Submissions Guidelines
Picture Gallery
Contact Us
Sign Our NEW Guestbook
View Current Guest Book
View Previous Guestbook

Pulp and Dagger Fiction!

Sept. 3, 2005

Diagnosing Sky Captain
Just Say, "Awe"?

Nearly a year ago, I wrote an editorial about the movie (just then released), Sky Captain and the World of Tomorrow, starring Jude Law, Gwyneth Paltrow and Angelina Jolie.  That was the flick about a pulp-style 1930s' air Ace and his spunky "Margo Lane" racing to save mankind from the machinations of an evil genius (played postumously by Lawrence Olivier), involving every pulp fiction sci-fi staple from giant robots to rocket packs to ray guns -- and all of it (except the actors themselves) supposedly added in Post-Production using computers.  Remember?  Actually, my editorial was about the possibility that we might someday see, in the none-too-distant future, "single credit" blockbuster movies -- that is, movies that are literally the product of a single artist of many hats, without the assistance of the usual army of technicians and "gofers" now mustered to make even the simplest movie a reality. I pointed to Sky Captain as a harbinger of such a future.  Not there yet, but, hm, brother, can you taste it?

At the time, I was somewhat handicapped by not having actually seen Sky Captain and was going by what I had read in reviews and ads.  That and Ebert and Roeper (They from whom all wisdom springs.  Amen.).  Based on that admittedly Spartan research, I predicted that, when the time came to actually see it, I expected I would find the special computer effects good but unconvincing, and strangely muddy and washed out.  Well, the other day, I finally got around to watching Sky Captain when it premiered on Canadian television and I thought it might be interesting to revise my previous remarks in light of that increased knowledge.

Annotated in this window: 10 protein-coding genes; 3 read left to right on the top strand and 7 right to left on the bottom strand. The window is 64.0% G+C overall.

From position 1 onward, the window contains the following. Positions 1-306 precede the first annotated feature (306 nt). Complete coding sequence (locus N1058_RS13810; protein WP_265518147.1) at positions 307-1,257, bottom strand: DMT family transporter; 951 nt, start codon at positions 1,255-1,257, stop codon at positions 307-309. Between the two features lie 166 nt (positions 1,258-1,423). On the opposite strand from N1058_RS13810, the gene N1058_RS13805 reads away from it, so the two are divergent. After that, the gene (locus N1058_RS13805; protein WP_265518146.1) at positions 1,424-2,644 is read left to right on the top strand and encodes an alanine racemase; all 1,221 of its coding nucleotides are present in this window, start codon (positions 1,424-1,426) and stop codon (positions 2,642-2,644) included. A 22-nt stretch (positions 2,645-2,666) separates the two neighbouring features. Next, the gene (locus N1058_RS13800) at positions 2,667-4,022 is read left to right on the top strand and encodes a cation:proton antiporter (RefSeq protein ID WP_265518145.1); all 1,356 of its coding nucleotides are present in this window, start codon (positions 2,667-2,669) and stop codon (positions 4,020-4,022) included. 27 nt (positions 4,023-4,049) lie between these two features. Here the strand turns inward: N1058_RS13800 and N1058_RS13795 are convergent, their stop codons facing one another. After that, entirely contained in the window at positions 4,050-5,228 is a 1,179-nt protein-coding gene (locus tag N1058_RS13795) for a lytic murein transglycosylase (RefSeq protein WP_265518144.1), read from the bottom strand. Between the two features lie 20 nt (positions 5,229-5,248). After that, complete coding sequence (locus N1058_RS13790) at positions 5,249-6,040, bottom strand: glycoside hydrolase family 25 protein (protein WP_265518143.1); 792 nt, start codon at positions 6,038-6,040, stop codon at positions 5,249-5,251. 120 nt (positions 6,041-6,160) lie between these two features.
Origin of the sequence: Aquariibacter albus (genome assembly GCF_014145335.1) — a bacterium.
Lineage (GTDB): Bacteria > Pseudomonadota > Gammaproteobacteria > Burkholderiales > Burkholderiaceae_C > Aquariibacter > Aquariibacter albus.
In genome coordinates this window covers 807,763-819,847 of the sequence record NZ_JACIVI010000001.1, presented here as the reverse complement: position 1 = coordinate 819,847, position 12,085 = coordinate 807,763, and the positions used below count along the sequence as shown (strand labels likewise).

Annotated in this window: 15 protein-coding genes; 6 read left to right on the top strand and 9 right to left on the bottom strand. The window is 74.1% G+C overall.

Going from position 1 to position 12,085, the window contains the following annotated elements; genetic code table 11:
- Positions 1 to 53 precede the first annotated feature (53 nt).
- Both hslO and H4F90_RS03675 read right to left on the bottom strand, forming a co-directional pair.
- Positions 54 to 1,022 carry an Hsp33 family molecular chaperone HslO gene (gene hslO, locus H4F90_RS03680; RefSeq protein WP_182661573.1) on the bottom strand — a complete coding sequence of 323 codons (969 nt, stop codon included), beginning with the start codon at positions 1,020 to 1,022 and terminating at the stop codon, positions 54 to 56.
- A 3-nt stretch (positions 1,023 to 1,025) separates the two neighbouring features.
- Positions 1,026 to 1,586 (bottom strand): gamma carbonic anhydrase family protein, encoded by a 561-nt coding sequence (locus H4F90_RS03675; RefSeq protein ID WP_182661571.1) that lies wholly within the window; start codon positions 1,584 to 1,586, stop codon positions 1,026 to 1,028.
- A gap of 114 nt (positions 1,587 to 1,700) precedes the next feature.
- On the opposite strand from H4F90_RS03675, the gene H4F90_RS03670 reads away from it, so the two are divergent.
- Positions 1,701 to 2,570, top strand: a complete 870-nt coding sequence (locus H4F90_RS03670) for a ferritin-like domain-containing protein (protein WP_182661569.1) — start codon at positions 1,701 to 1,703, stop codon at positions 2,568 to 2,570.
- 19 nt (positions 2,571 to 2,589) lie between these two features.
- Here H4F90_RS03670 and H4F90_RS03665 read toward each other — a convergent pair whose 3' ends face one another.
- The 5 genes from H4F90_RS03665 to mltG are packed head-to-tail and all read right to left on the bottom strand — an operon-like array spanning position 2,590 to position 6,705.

Interested?  Right then.  Ushers, lock the doors.

Now, having seen it in its entirety, I find my reaction wasn't what I expected at all.  In my previous editorial, I believe the phrase "eye-popping stuff" was how I described the Sky Captain effects based on my limited knowledge. Make no mistake, I enjoyed Sky Captain.  It was a very good movie, oddles of fun, especially for those of us who worship at the altar of the Pulp gods.  Fast paced, mildly funny, vaguely suspenceful, very, very imaginative -- I had a good time.  And the special effects were certainly as interesting as they were plenitful.  You couldn't have asked first-time director Kevin Conran to have crammed in any more, I don't think.  One more super-scientific gadget and I think he would have had to pay a government tax or something.  (Even I'm not sure what that means.)